Sunday, April 19, 2009

CBC News Sunday Earns Misplay of the Week

Back on February 24 I pointed out that, apparently, more journalists need media literacy when it comes to 'scientific studies.' Today on CBC News Sunday I learned that the problem runs far deeper than that. Aside from bad health and science reporting - arts reporting was today called into serious question.

On News Sunday today Evon Solomon and Caole MacNeil along with two guests (didn't get names, I think one of them was from were discussing Susan Boyle's appearance on Britain's Got Talent. There were three chief points in this discussion that I think are meaningful.

  • 1. That we were set up for the reaction to Boyle's performance because reality television is heavily scripted.

  • 2. That we expect our musical performers to be better packaged - pretty, well groomed, well dressed and well marketed

  • 3. That we are not used to natural talent - we are used to people who sing with digital enhancement etc.,

Point one is obvious. I just hope that journalists repeat it more often. There is very little that is real about reality television. It is just as scripted and packaged as comedy and drama. There are no surprises in reality tv.

Points two and three are deeply troubling and call into question whether arts journalists are actually doing journalism anymore. It was unclear who the 'we' they were referring to was but it obviously included themselves. It certainly does not include the people at CBC Radio - who have been doing an excellent job of covering Canadian music (especially Radio 3 and the new Radio 2). If the people at CBC sunday expect or are used to pre-packaged artists, who use digital enhancement and have large marketing teams then they have no idea whatsoever what is going on in Canadian music. It indicates that they are relying solely on press releases and marketing contacts for information and that they aren't actually practicing any journalism (in the sense of going out and doing their own research and finding things out for themselves.)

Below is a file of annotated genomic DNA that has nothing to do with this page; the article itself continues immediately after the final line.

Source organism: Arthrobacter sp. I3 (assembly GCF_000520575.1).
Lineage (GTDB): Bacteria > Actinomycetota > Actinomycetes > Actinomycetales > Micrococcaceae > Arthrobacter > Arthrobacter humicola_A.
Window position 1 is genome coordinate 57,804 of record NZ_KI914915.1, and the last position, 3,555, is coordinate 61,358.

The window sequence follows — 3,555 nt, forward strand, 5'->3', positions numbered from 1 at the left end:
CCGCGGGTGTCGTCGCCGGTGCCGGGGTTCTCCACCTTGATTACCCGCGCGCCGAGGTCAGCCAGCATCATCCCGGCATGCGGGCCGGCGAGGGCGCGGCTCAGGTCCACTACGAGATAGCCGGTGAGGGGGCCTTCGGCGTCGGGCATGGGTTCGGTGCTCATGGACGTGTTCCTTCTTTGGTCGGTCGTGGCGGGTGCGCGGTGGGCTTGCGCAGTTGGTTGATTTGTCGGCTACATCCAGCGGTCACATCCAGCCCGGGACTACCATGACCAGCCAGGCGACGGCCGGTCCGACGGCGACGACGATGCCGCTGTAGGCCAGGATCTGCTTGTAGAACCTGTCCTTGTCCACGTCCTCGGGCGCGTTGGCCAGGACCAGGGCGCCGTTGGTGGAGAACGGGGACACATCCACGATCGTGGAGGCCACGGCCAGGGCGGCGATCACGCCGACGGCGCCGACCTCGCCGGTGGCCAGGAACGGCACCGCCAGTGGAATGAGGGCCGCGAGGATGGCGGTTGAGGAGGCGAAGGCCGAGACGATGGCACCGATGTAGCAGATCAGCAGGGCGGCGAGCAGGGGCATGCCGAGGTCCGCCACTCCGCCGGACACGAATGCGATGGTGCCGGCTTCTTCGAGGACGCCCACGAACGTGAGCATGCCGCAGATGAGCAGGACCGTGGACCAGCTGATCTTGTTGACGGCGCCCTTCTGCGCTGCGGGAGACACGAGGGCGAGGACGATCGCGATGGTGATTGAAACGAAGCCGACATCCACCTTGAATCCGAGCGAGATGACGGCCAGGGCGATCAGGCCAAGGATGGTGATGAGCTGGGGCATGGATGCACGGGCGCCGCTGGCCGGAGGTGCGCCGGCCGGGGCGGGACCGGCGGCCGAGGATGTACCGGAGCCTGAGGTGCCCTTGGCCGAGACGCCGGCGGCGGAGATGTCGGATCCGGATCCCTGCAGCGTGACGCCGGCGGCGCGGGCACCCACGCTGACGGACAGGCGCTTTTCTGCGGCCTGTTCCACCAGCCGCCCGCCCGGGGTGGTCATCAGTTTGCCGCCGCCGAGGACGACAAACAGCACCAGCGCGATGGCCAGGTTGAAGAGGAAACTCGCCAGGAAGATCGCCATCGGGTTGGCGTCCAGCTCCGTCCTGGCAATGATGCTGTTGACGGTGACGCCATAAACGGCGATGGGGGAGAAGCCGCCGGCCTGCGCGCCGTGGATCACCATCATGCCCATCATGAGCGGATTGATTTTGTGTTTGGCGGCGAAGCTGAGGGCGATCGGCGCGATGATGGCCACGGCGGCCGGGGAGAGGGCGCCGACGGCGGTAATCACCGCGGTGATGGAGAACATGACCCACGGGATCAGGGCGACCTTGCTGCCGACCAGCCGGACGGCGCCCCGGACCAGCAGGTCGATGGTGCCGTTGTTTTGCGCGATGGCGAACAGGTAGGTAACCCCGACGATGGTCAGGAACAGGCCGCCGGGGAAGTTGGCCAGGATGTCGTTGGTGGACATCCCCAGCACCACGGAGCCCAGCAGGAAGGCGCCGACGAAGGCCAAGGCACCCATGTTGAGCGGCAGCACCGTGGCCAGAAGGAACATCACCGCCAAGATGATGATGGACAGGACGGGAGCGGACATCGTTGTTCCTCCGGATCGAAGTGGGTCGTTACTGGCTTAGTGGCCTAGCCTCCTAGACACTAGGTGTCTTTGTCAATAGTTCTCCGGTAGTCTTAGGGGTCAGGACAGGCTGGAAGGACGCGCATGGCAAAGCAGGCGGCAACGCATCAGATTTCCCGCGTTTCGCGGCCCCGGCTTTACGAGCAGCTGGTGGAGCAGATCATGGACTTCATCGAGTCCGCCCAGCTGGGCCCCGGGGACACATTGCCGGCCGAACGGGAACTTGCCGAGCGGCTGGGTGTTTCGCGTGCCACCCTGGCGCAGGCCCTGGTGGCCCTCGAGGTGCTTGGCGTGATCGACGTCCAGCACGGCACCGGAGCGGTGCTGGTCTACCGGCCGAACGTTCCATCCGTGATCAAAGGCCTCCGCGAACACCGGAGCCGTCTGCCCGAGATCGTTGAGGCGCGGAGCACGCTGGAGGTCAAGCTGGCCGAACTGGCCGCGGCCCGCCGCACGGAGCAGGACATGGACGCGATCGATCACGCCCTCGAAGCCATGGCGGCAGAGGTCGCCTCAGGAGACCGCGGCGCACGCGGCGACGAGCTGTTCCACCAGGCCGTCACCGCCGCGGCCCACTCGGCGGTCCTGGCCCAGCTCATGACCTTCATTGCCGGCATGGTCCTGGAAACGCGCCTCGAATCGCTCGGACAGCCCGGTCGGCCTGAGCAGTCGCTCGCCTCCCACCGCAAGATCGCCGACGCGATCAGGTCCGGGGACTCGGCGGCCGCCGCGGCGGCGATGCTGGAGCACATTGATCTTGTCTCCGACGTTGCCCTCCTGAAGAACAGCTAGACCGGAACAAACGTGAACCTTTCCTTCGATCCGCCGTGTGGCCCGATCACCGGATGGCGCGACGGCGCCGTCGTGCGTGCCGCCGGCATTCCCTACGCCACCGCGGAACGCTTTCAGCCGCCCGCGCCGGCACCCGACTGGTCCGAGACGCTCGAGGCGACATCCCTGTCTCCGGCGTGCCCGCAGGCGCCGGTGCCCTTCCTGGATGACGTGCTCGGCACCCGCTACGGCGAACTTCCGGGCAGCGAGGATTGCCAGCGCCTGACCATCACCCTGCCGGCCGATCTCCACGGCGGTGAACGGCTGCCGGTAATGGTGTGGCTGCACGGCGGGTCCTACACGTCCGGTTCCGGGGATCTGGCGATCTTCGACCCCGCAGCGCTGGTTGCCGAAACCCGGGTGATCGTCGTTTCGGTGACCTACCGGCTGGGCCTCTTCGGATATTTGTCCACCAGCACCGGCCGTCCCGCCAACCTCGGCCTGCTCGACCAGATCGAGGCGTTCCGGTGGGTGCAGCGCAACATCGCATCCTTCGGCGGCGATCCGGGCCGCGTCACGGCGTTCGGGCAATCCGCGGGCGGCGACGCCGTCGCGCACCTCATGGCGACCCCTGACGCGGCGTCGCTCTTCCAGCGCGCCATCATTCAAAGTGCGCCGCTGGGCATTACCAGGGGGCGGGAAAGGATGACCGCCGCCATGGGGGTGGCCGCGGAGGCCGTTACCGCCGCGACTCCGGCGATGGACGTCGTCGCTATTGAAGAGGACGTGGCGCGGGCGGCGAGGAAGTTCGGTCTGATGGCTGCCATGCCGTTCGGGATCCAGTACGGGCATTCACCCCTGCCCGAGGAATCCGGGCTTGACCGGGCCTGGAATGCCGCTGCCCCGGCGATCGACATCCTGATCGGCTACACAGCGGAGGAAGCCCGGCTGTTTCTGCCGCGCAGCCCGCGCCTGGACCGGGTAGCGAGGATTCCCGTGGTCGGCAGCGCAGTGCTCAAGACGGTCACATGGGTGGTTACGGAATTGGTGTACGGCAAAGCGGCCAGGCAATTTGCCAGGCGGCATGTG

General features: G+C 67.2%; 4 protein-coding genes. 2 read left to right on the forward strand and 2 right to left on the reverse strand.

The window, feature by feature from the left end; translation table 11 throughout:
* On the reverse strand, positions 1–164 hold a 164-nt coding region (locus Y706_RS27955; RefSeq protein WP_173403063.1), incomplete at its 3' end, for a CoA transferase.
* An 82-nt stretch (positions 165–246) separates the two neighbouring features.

This wouldn't really be surprising. Canadian television does, on the whole, an incredibly poor job of covering the arts in this country. They are far more likely to cover the latest American blockbuster, the latest U2 tour, and anything that enables them to say "Hannah Montana" than they are to cover Canadian film, music, art, literature etc. They will say that this is because they have to appeal to a mainstream audience but that in itself is appalling. The 'mainstream' as it is called, is just another niche audience and they know it. The group referred to as mainstream is, due to audience fragmentation, no larger than the gay community in Canada - it is probably not that big (9.5% of the country at the best of times.) That everything on television is intended for less than 10% of the country may help explain the current financial woes of Canada's broadcasters.

Taken all together, the bad (or lack of) arts reporting combined with the narrowness of focus, it is certainly the "misplay of the week"

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